Turkey’s policy on the Syrian war has shifted dramatically over the last year. This is largely due to the failed military coup against President Recep Tayyip Erdogan’s government in July 2016, which resulted in a rapid effort to strengthen ties with Russia for security purposes. Having once championed the revolution, Erdogan is now indulging Russian policy in Syria and contributing to a campaign of regime preservation. This has been most obvious in Turkey’s actions toward East Aleppo.
The Turkish government seems to have created a dual system, when it comes to Syria, in which Erdogan remains committed to a populist, pro-revolutionary rhetoric, while the Prime Minister, Binali Yildirim, makes statements supporting Russian policy. And while Erdogan may have fooled many of his supporters into believing he was acting out of concern for Syrian civilians, Syrians on the ground, and those who have contacts inside East Aleppo (including prominent citizen-journalists and rebel commanders, like Ghassan Ibrahim, and Abu Al-Abed), have vocally condemned Turkey for riding on the back of their suffering to push a grim agenda.
In an interview with Syria Deeply, Middle East Institute fellow, Charles Lister, aptly observed that the Turks were “willing to see Aleppo city eventually fall out of opposition control in exchange for being allowed to establish this kind of zone of control in northern Aleppo.”
Erdogan, the Puppet Master
Just one month after the failed coup, Turkey launched a new military operation in Syria known as Operation Euphrates Shield (OES). The purpose of this operation was twofold: to oust ISIS from the Northern Aleppo countryside, and block the potential formation of a unified Kurdish state on the border with Turkey.
Even though OES’s end goals were in sync with some of the Syrian rebels’ short-term objectives, it was not ultimately focused on ousting President Bashar Al-Assad. In fact, Erdogan’s willingness to collaborate with Putin, for the sake of OES’s success, directly contributed to the collapse of the rebels’ four-year-long hold over East Aleppo.
As Russia and the Assad regime were committing atrocities in East Aleppo, Turkish warplanes unleashed a relentless campaign of airstrikes which resulted in several massacres, like the December 2016 attack on the Aleppan town of Al-Bab, which killed sixty-three civilians, including fourteen children. On other occasions, Turkey also directly coordinated with Russia, and indirectly cooperated with the Assad regime, in their bombing campaigns against Al-Bab. Erdogan also reportedly paid-off some rebels—often with no more than $200—to redirect their attention away from Aleppo.
Following East Aleppo’s inevitable and catastrophic fall in December 2016, Erdogan orchestrated two political moves which, though ostensibly humanitarian, created further hardship for the Syrian people—especially the revolutionaries.
First, Erdogan coordinated with Russia to enforce an “evacuation plan” for the city’s rebels and civilians in a phony act of humanitarian assistance. As the head of the Syrian National Council, Anas Abda, said, the effort amounted to political and ethnic cleansing of the city, as thousands of Syrians were transferred to Idlib, where they were subject to another round of attacks by the regime and its various allies. The United Nations went as far as to describe the East Aleppo evacuation as a “war crime.”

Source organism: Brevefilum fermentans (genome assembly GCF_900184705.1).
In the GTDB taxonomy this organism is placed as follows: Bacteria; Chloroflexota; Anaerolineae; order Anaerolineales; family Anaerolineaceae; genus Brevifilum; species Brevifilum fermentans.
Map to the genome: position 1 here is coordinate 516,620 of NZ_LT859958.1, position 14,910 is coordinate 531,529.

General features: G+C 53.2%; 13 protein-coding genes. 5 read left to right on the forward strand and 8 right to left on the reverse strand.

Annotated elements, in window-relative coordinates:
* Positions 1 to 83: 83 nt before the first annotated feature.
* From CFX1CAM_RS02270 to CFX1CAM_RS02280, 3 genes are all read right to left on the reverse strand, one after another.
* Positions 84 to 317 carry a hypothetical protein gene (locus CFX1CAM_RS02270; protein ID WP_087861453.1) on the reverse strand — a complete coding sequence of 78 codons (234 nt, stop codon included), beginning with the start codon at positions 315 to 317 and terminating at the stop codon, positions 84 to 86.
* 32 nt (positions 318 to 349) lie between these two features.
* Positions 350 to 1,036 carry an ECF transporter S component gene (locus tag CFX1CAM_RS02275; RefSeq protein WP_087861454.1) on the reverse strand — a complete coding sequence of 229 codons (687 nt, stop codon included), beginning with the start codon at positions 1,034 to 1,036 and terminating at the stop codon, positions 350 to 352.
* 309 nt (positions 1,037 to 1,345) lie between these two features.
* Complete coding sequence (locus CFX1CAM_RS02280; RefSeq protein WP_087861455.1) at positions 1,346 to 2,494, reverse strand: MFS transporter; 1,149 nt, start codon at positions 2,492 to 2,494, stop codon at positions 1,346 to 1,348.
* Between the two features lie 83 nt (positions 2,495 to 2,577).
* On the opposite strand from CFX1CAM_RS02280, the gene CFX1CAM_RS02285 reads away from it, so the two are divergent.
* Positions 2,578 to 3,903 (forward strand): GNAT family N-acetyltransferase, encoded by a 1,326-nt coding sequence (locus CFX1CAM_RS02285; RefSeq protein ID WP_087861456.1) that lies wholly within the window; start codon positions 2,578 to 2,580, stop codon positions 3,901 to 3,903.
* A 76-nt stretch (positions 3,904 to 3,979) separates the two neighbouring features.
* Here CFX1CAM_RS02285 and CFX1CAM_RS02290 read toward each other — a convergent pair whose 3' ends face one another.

Second, following the “evacuation” of East Aleppo, Erdogan helped facilitate so-called peace talks between the Assad regime and an otherwise reluctant Syrian opposition in Astana, Kazakhstan. The talks contributed to massive fissures between various rebel groups, and ultimately emboldened extremists. For example, after the “peace talks,” one of the largest rebel groups in Syria, Ahrar Al-Sham, saw a number of its brigades defect and merge with other rebel factions, including Jabhat Fateh Al-Sham, to form Haya’at Tahrir Al-Sham. This happened because many rebel factions did not want to participate in the talks, as long as the regime and its allies were bombarding the region of Wadi Barada.
Notably, the rebel factions that did attend the Astana negotiations did so largely because they had received guarantees from Turkey that any resulting ceasefire would be respected. This, of course, was a complete lie. Wadi Barada ultimately fell to Assad in January 2017, and the peace talks reached no positive conclusion.
As more Syrian activists have become aware of Turkey’s true motives, and understand OES as the disaster it truly is, Erdogan’s popularity has spiraled downwards. His willingness to cooperate with Russia, and by extension Assad, is a harsh betrayal of his original commitment to the Syrian uprising. For Syrians, Erdogan is no longer the ally many envisioned he was.
Short Term Success, Long Term Failure
Although the Turkish government declared OES’s “successful end” in March, it left behind a small stretch of land (covering scattered parts of Azaz, Jarablos, and Al-Bab) surrounded by Assad forces in the South, Kurdish YPG forces in the West in Afrin (with Russian forces), and Kurdish YPG-led SDF forces in the East in Minbij (with Russian and American forces).
Perhaps most astonishing is the fact that Turkey declared an end to OES without actually fulfilling one of its primary objectives: taking over the city of Minbij from SDF forces after liberating Al-Bab from ISIS. In March, the SDF surrendered the outskirts of Minbij to the Assad regime, to Turkey’s complete silence.
There is a reason the Syrian uprising is known as al-thawra alfaadha—or “the revolution that exposes.” It has plainly exposed those figures, like Erdogan, who have exploited populist rhetoric to advance their own interests at the expense of the Syrian people. In the words of the many revolutionaries who continue to dream of a better Syria: may the thawra alfaadha continue to ifdah.